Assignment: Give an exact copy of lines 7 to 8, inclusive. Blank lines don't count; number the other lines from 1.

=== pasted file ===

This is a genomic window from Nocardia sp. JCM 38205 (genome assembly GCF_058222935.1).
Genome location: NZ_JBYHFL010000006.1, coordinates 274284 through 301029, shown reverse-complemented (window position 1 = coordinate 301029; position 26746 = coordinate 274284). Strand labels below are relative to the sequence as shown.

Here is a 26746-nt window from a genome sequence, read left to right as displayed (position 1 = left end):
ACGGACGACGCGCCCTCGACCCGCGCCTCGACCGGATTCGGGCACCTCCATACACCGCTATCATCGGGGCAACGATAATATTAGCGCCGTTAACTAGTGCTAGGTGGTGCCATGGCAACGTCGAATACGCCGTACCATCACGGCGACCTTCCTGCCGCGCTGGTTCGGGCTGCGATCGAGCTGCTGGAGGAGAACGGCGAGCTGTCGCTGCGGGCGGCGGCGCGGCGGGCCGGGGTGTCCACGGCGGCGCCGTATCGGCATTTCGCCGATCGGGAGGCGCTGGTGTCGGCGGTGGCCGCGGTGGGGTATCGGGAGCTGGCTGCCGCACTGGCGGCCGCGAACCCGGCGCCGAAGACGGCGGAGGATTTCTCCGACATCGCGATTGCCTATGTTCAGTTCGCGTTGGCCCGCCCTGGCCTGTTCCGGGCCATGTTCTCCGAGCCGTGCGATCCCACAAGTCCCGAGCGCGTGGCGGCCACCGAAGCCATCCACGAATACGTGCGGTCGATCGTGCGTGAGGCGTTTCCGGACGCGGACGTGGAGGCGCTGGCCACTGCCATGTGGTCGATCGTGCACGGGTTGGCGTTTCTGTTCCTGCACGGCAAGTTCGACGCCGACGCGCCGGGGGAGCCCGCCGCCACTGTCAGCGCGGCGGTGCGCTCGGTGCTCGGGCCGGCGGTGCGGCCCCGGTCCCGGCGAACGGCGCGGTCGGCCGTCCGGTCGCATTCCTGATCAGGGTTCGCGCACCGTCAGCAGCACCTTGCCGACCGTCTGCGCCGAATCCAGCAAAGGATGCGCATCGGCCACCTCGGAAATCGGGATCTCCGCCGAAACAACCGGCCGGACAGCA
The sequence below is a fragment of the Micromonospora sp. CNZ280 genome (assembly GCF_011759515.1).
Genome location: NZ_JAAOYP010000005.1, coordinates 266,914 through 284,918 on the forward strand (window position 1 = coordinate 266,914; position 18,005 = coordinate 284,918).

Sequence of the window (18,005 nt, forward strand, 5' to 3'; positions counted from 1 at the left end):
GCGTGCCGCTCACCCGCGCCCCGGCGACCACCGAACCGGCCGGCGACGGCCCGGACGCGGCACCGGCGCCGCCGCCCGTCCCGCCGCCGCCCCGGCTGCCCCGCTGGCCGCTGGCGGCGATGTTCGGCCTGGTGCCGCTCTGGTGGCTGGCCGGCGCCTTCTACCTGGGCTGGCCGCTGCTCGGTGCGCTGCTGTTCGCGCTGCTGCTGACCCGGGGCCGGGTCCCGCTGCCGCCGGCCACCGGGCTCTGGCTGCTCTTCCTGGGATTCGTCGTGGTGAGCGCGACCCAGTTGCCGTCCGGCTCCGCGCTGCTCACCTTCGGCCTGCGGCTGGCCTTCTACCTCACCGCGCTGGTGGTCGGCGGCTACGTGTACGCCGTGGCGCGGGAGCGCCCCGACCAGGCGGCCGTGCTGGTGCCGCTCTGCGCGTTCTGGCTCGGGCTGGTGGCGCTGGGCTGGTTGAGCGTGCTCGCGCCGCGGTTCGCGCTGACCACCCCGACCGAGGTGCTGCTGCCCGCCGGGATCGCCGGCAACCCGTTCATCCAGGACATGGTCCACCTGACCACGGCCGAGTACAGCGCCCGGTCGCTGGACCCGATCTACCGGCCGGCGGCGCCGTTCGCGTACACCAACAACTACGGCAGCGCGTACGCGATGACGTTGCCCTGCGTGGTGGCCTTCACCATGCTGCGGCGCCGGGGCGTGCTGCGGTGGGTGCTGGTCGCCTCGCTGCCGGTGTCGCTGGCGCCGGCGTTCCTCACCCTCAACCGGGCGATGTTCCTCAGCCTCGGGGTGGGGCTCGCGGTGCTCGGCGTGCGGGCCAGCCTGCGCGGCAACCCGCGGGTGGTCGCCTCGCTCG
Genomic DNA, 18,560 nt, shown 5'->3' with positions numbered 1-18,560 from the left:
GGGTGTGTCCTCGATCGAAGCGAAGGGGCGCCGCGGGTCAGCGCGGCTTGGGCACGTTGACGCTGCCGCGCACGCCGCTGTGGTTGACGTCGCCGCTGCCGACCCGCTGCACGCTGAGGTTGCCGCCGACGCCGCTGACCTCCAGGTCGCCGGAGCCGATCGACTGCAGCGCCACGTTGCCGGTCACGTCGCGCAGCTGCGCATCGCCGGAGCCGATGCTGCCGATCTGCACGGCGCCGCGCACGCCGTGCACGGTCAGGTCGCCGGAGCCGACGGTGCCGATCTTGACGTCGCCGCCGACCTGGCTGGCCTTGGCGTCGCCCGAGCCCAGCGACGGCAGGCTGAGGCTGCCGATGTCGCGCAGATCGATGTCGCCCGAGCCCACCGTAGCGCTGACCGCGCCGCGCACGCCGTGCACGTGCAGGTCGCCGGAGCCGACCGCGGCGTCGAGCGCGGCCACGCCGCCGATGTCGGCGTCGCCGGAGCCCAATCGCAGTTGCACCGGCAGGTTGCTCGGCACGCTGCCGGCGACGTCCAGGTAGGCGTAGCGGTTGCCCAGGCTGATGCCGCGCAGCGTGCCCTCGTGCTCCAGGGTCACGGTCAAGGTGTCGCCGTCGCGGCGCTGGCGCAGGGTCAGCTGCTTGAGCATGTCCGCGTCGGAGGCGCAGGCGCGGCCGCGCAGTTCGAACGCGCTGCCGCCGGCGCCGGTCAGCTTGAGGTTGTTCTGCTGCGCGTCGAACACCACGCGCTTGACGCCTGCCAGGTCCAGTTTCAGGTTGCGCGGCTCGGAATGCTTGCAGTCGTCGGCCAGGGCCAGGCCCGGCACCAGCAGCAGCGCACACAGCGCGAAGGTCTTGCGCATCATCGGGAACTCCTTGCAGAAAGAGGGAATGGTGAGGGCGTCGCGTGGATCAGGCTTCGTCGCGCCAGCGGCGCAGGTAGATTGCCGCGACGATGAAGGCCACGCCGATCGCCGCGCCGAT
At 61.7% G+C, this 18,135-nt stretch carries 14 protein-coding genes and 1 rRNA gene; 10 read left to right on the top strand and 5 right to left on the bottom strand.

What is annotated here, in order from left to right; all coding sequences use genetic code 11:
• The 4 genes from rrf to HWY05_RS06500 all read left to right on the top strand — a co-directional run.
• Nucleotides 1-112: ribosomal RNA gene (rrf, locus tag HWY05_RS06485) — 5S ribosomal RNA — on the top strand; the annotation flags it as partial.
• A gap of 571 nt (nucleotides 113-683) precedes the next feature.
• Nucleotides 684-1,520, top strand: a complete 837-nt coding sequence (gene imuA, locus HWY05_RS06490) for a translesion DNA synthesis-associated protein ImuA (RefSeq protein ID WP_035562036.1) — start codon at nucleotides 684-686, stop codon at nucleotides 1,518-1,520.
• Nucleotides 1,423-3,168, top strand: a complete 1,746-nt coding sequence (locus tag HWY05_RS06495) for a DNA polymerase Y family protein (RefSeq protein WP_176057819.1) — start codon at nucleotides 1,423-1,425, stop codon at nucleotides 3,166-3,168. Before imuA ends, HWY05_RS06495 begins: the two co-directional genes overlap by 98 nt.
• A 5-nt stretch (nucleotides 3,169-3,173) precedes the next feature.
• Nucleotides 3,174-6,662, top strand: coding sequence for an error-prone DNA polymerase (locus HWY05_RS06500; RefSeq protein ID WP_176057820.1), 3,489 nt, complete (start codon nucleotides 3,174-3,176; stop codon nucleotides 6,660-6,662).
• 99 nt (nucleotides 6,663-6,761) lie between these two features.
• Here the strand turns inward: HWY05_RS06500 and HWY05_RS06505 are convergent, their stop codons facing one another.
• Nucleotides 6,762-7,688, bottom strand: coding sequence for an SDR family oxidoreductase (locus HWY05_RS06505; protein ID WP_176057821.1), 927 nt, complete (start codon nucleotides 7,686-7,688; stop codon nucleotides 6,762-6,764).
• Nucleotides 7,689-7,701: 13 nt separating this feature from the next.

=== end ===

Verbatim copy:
Sequence of the window (18,005 nt, forward strand, 5' to 3'; positions counted from 1 at the left end):
GCGTGCCGCTCACCCGCGCCCCGGCGACCACCGAACCGGCCGGCGACGGCCCGGACGCGGCACCGGCGCCGCCGCCCGTCCCGCCGCCGCCCCGGCTGCCCCGCTGGCCGCTGGCGGCGATGTTCGGCCTGGTGCCGCTCTGGTGGCTGGCCGGCGCCTTCTACCTGGGCTGGCCGCTGCTCGGTGCGCTGCTGTTCGCGCTGCTGCTGACCCGGGGCCGGGTCCCGCTGCCGCCGGCCACCGGGCTCTGGCTGCTCTTCCTGGGATTCGTCGTGGTGAGCGCGACCCAGTTGCCGTCCGGCTCCGCGCTGCTCACCTTCGGCCTGCGGCTGGCCTTCTACCTCACCGCGCTGGTGGTCGGCGGCTACGTGTACGCCGTGGCGCGGGAGCGCCCCGACCAGGCGGCCGTGCTGGTGCCGCTCTGCGCGTTCTGGCTCGGGCTGGTGGCGCTGGGCTGGTTGAGCGTGCTCGCGCCGCGGTTCGCGCTGACCACCCCGACCGAGGTGCTGCTGCCCGCCGGGATCGCCGGCAACCCGTTCATCCAGGACATGGTCCACCTGACCACGGCCGAGTACAGCGCCCGGTCGCTGGACCCGATCTACCGGCCGGCGGCGCCGTTCGCGTACACCAACAACTACGGCAGCGCGTACGCGATGACGTTGCCCTGCGTGGTGGCCTTCACCATGCTGCGGCGCCGGGGCGTGCTGCGGTGGGTGCTGGTCGCCTCGCTGCCGGTGTCGCTGGCGCCGGCGTTCCTCACCCTCAACCGGGCGATGTTCCTCAGCCTCGGGGTGGGGCTCGCGGTGCTCGGCGTGCGGGCCAGCCTGCGCGGCAACCCGCGGGTGGTCGCCTCGCTCG